No the wealthy family who support the Monastery, guarantees also for others to have food, shelter etc. But a donation even from poor families was/is welcome. The only difference between a rich and poor monk would be that the first could study for Geshe etc. whereas the latter must do a job in the monastery. IMO we have study monks and working monks.
But in addition i have heard recently that some 9 young monks liked to enter a certain monastery in India.

They first must pay money for:

- Their robes
- Books
- Mattress

They are orphans. Many orphans need a place to stay etc. and many like then to enter a monastery . Many leave the monastery afterwards and quit with monkhood.

Guess they don´t pay for food.
In Thailand that is a littledifferent.

4) As a general rule it would not have been possible for a monk or nun to simply turn up at the gate of a monastery on the basis of, "You don't know me, but as you can see I'm ordained. Can you show me my room? And what time is supper?"
This is quite impossible because the young monks are brought to the Monastery by their parents.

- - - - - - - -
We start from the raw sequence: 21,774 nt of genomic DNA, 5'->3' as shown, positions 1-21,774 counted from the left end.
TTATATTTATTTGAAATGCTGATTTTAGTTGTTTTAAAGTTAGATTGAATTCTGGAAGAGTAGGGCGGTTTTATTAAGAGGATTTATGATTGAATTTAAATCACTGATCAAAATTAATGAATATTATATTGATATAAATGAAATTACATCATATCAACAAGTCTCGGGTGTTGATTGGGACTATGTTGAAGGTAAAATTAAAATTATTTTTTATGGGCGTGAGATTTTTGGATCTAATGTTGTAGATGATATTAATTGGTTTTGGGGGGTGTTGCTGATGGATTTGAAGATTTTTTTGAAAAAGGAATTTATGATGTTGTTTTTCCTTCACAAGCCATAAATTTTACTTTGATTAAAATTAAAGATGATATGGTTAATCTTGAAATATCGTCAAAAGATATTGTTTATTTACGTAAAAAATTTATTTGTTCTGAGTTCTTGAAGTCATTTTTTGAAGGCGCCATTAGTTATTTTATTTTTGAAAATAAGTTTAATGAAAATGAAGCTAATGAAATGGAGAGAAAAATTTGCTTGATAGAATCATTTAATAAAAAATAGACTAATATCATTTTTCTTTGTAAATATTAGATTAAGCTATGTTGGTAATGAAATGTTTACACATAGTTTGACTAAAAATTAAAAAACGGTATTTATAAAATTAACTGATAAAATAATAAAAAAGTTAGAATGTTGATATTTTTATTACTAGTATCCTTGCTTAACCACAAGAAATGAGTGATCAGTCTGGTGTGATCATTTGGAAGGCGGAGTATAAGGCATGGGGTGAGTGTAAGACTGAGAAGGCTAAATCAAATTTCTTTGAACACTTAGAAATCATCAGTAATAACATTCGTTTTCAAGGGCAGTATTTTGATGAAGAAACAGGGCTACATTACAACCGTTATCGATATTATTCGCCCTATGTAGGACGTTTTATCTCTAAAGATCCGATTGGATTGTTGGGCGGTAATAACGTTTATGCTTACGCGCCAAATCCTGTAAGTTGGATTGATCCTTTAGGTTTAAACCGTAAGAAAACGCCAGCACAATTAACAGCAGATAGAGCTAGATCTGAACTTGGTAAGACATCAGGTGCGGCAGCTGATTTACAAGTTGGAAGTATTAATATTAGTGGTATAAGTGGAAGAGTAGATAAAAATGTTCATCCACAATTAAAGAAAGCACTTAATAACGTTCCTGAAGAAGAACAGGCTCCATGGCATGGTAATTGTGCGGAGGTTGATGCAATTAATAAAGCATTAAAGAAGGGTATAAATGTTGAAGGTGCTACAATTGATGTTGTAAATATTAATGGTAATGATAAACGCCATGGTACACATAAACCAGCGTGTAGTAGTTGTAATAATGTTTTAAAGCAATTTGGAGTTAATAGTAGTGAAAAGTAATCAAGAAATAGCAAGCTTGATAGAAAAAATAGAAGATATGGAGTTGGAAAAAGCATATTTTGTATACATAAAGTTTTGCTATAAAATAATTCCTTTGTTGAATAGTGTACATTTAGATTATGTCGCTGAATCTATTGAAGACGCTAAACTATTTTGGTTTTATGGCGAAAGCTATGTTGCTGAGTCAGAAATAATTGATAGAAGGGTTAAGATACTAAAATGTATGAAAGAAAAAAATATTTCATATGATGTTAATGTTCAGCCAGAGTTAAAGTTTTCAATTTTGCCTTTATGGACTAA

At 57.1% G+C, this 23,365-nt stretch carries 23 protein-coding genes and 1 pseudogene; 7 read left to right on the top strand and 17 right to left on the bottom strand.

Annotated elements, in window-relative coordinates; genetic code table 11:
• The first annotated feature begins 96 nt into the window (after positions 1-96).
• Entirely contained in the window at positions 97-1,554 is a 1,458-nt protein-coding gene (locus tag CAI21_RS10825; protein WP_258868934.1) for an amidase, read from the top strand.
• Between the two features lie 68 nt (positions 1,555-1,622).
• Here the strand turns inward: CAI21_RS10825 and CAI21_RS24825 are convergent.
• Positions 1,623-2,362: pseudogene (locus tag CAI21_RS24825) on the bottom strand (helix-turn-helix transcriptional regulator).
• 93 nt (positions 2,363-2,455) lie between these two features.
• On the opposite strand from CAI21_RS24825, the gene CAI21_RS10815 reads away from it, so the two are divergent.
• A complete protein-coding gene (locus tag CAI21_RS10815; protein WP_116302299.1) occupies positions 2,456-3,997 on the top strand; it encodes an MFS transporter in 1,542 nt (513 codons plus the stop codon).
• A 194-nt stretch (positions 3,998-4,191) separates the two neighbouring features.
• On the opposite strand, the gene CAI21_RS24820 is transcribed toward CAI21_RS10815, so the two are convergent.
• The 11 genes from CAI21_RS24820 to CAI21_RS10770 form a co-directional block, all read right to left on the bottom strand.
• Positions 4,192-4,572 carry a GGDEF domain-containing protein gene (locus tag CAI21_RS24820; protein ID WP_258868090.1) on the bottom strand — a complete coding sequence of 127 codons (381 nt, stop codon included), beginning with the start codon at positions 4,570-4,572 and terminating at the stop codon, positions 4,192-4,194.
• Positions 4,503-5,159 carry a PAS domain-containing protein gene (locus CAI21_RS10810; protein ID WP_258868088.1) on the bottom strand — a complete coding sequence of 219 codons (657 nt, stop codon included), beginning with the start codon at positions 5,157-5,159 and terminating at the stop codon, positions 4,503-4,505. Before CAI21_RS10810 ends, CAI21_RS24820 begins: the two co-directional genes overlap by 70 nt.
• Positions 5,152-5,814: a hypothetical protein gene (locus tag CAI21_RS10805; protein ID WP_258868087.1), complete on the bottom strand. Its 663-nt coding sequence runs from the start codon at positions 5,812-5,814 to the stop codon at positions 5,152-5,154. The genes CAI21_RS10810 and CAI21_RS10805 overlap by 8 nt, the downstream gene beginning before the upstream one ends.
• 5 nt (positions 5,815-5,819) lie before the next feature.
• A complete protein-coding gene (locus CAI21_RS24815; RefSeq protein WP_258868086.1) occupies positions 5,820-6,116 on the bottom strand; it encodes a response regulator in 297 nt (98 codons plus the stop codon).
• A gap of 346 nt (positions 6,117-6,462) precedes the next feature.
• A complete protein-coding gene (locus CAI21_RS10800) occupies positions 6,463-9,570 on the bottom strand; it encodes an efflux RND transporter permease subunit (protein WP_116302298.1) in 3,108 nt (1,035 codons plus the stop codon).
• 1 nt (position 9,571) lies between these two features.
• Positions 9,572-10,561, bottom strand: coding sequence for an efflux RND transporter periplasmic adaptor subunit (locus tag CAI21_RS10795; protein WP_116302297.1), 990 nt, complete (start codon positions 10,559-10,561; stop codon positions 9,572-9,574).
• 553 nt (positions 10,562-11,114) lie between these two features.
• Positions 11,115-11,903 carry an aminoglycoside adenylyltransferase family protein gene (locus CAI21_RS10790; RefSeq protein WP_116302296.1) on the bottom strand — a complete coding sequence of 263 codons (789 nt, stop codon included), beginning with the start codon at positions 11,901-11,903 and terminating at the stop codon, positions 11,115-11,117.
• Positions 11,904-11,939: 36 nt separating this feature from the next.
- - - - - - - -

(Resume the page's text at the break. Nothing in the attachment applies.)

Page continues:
It is a honor of a TIbetan family to bring one of their children to the Monastery
If you are older then you have to had a talk first with the Khenpo of the monastery to get in, or you have a letter of recommendation.
In Thailand you can join a Monastery always, poor or rich.


I'd also be interested in any knowledge about differences between the treatment of monks and nuns. And I hope you don't all mind if I stress that I'm interested to hear from anybody who might have genuine field knowledge of this kind of thing, rather than ideas about what should be the case or gleanings from travel books (of which I already have enough).
Sure women are worldwide discriminated, as non or not in that guise. Sure in a system which is based on patriarchs.
Many base their story on the Buddha Shakyamuni who did not like at all a nunnery.
But because the good words of Ananda for many years, the Buddha agreed.
It resulted in more rules / Vinaya for nuns then for monks.
Seems to be that nuns need more Vinaya than monks.
Would be nice to read these more Vinaya rules, i never have seen them in live, i only know the Vinaya for monks.

The best meditation is no meditation

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Lingpupa
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Re: Monastic support in Tibet and diaspora

Post by Lingpupa » Tue Sep 25, 2018 8:41 am

Thanks Kalden
All the best
Alex Wilding
Stupa in the Snow blog at http://chagchen.org/